Update From Brett

Top Ten Things I Wish We'd Build

When you gaze into that Starry Night, what ten things can YOU think of?

As I talked about at the Kickoff, I want us to have an expansive view of our individual roles and what UTS could do for the university. The possibilities are as wide as the horizon and I believe that for those who want to be creative and challenge themselves, there is a way to chart your own course or paint your own picture. This year, I'm hoping to do that through investing in people who want to use analysis, science, math, and engineering to take their job to the next level.

I chose the painting Starry Night to suggest that the view of the night sky does not have to be limited to the black and white of space and stars and it does not have to evoke the loneliness of deep distances, feeble gravity, or penetrating cold. Instead, while science governs the stars there is a view of the sky that sees beauty, flow, and connection. An analytical view of your work is not disconnected or dispassionate. It is simply your work seen in new ways through new eyes.

One of the topics that is causing all sorts of trouble for UTS is the notion of location. There is no good record of where things are and there isn't anybody in the institution that has a plan to change that. But I think it would be great if someone wrote a mobile app that would read your GPS location and allow you to record that as your office location. Think of it as a FourSquare for enterprise location mapping. With such an app, information could be associated with existing floor plans and used for billing purposes to answer questions we have to ask all the time: where are you; which phone jack are you using; what building are you in?

Or similarly, why aren't we using Google Maps for way finding inside our buildings? Anybody can freely upload floor plans to Google Maps and associate the interior mapping of a building with Google's existing exterior view. Then, if you want to find your way to a specific wing of the Hospital or to a specific classroom in the Psychology building, you could get walking directions door to door. Google will even help you if you have lots of blueprints to upload and mark.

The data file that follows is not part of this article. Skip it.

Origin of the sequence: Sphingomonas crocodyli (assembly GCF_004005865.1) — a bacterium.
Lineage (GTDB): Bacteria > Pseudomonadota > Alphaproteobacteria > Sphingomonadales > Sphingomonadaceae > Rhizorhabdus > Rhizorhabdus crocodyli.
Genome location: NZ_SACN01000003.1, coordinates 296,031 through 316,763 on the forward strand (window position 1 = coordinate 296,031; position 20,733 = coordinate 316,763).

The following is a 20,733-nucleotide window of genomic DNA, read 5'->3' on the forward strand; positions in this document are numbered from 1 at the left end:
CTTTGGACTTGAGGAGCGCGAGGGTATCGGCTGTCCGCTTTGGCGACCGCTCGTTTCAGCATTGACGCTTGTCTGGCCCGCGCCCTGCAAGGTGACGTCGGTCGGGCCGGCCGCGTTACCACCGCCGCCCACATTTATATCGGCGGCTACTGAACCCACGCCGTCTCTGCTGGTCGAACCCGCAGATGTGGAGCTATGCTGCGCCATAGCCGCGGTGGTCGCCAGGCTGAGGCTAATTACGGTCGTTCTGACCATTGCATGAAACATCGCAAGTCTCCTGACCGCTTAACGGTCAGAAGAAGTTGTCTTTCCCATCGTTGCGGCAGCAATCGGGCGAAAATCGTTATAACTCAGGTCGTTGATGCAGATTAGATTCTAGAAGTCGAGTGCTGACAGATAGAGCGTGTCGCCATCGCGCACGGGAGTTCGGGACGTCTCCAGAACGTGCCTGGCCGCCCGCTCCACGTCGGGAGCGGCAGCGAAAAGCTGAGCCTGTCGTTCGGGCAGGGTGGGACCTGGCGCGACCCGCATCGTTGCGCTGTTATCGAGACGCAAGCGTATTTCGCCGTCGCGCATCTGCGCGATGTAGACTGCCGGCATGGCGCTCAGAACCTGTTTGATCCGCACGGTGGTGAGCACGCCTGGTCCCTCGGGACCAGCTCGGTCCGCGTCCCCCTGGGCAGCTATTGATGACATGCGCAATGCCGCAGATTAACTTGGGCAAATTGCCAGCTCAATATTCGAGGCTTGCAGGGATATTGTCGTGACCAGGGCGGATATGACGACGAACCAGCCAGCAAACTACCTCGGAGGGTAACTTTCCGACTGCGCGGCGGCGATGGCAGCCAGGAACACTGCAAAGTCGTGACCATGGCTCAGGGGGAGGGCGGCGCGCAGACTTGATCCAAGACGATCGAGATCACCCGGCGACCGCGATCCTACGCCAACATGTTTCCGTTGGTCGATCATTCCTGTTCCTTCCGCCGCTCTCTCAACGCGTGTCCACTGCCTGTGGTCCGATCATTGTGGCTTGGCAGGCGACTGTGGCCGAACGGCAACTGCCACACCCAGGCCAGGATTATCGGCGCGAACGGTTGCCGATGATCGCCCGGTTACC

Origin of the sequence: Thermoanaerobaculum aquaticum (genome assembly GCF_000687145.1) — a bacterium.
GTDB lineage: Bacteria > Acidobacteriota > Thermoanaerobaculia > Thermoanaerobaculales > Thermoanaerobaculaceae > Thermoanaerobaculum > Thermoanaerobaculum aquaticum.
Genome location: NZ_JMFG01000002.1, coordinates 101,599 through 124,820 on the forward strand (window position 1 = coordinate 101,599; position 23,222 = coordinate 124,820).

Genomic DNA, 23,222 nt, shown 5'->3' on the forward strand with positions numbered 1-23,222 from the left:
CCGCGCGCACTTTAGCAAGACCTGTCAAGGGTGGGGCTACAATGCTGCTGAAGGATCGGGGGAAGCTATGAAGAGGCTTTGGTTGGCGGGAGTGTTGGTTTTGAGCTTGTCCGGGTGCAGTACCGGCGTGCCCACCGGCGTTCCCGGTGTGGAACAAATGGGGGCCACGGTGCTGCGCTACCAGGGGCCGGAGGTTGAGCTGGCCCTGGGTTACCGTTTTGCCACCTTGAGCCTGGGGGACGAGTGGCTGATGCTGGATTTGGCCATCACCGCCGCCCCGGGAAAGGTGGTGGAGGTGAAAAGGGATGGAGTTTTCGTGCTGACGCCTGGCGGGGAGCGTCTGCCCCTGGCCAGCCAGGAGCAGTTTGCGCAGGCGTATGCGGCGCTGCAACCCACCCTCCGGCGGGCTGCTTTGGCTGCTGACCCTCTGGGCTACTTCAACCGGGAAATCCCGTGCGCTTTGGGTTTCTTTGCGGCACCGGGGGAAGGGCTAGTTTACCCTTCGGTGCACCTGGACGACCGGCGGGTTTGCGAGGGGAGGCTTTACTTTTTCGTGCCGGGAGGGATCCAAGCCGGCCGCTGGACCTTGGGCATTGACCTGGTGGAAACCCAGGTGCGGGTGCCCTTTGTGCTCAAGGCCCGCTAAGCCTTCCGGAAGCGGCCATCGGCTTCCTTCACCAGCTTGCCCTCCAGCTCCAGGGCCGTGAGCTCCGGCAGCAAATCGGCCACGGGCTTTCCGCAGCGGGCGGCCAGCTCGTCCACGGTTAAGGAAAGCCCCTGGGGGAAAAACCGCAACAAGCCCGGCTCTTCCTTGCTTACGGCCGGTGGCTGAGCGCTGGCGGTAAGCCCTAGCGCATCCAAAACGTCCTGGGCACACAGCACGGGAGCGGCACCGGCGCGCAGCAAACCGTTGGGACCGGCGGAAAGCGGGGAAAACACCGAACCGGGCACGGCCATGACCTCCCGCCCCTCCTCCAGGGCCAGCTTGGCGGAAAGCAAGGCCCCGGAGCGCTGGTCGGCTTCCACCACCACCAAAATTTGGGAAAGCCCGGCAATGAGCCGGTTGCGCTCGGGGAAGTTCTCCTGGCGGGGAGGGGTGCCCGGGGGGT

Here are eight other things I wish we would build:

  1. A way to predict how many bugs we will find during application testing
  2. Any iPhone or android app that makes someone's life easier or mobilizes any part of your job
  3. A way to predict traffic loads on our services so that we can predict outages and slowdowns before they happen
  4. A seasonally adjusted model for staffing levels needed at the service desk or desktop support
  5. A better way to know when we have "network blips" - I hate it when that gets used as an excuse
  6. Predictive models to anticipate what a student's grade will be before they take the class
  7. A neural network for classifying the state of our wireless network
  8. A mechanism for open communication between IT and the students

We are better prepared to innovate than we think. Often the challenge is being willing to try something new. According to a recent outstanding article at Fast Company, a technology website, a non-profit CEO, Angela Blanchard, says that these days when she meets promising job candidates, they are often forthright about their limitations. "They'll say, 'I'm not trained for this,'" Blanchard notes. Her response to them: "Well, no one is." Increasingly, she says, the most important jobs are what she calls "FIO jobs": "Figure it out. That is the job," she tells them.

So I challenge each of us to look at projects on the horizon and get involved. We can talk to our managers about our career development. We can connect with our customers to come up with new and innovative things. We can take a stab at this list or think of some of our own. Don't be afraid to take a walk some starry night and find some inspiration.

- Brett Coryell, Deputy CIO, UTS